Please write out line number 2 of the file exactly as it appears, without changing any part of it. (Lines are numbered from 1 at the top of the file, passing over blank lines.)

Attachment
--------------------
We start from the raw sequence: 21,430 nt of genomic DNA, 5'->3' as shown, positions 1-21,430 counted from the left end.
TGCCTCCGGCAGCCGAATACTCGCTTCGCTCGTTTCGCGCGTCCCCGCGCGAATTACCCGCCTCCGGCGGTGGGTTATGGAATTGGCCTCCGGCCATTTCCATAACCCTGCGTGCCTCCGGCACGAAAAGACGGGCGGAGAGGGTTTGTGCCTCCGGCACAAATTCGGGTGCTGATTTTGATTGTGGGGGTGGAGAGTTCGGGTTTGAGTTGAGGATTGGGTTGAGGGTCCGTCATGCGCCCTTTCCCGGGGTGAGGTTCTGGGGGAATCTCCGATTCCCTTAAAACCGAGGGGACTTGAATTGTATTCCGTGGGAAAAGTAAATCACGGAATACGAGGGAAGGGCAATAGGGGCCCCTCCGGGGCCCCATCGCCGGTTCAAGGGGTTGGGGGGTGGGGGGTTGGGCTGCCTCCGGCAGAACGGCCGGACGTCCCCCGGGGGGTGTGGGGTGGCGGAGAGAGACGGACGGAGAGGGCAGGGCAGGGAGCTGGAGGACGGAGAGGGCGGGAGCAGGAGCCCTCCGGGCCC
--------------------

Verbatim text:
TGCCTCCGGCAGCCGAATACTCGCTTCGCTCGTTTCGCGCGTCCCCGCGCGAATTACCCGCCTCCGGCGGTGGGTTATGGAATTGGCCTCCGGCCATTTCCATAACCCTGCGTGCCTCCGGCACGAAAAGACGGGCGGAGAGGGTTTGTGCCTCCGGCACAAATTCGGGTGCTGATTTTGATTGTGGGGGTGGAGAGTTCGGGTTTGAGTTGAGGATTGGGTTGAGGGTCCGTCATGCGCCCTTTCCCGGGGTGAGGTTCTGGGGGAATCTCCGATTCCCTTAAAACCGAGGGGACTTGAATTGTATTCCGTGGGAAAAGTAAATCACGGAATACGAGGGAAGGGCAATAGGGGCCCCTCCGGGGCCCCATCGCCGGTTCAAGGGGTTGGGGGGTGGGGGGTTGGGCTGCCTCCGGCAGAACGGCCGGACGTCCCCCGGGGGGTGTGGGGTGGCGGAGAGAGACGGACGGAGAGGGCAGGGCAGGGAGCTGGAGGACGGAGAGGGCGGGAGCAGGAGCCCTCCGGGCCC